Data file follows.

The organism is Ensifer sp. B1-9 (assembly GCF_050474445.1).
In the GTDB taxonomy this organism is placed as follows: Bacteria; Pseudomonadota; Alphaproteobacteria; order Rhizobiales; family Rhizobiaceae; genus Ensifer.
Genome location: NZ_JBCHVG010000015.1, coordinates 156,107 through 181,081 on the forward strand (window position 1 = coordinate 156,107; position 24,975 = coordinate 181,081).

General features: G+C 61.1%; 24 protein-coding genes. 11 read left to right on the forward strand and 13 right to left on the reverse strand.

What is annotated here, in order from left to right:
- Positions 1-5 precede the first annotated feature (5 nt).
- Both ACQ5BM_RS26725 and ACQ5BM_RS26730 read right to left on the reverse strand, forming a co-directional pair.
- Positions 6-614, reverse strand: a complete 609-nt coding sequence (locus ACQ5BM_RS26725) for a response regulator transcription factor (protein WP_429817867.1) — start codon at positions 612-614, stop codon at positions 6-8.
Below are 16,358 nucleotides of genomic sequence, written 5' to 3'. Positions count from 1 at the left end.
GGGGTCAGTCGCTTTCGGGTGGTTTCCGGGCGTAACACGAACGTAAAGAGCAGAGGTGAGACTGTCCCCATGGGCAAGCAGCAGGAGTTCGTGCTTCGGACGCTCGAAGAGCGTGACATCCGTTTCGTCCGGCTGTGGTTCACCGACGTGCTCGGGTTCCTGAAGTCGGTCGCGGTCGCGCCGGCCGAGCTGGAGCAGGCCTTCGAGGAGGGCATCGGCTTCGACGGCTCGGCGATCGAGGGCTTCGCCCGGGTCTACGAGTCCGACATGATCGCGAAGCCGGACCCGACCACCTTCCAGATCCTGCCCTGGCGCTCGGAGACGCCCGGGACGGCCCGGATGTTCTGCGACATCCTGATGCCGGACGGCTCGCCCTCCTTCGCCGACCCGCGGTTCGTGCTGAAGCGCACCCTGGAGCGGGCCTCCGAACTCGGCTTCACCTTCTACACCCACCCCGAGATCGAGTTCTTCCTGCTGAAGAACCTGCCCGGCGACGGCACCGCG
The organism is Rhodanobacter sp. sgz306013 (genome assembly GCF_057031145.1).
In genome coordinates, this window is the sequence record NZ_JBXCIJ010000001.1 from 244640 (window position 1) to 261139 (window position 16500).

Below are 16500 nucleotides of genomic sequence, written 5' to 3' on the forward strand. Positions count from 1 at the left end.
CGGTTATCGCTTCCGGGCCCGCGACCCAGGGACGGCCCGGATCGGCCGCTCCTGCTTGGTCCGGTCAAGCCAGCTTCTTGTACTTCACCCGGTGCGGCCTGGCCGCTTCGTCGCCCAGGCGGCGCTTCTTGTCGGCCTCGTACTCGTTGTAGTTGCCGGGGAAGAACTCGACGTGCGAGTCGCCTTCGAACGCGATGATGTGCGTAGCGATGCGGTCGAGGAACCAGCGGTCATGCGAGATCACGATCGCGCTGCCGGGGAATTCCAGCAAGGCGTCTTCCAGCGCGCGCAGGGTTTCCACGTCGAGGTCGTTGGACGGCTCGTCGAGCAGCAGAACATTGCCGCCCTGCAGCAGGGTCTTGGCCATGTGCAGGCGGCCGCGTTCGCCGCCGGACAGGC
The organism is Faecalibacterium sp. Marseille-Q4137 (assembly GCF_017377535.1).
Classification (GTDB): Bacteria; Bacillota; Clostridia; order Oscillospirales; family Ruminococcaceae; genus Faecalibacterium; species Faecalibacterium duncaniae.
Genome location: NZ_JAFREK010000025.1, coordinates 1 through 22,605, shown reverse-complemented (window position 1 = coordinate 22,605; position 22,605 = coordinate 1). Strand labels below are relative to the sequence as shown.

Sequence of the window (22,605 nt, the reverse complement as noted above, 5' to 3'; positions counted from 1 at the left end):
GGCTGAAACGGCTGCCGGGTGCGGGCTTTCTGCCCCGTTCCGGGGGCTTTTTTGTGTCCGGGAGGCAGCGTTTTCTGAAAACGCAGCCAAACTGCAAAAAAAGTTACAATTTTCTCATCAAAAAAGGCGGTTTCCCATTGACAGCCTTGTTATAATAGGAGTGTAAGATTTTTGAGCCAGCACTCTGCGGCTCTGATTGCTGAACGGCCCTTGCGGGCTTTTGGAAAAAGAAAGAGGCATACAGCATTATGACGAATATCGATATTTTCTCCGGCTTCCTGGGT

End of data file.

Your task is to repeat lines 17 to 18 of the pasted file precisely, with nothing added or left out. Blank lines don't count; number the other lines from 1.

Genome location: NZ_JAFREK010000025.1, coordinates 1 through 22,605, shown reverse-complemented (window position 1 = coordinate 22,605; position 22,605 = coordinate 1). Strand labels below are relative to the sequence as shown.

Sequence of the window (22,605 nt, the reverse complement as noted above, 5' to 3'; positions counted from 1 at the left end):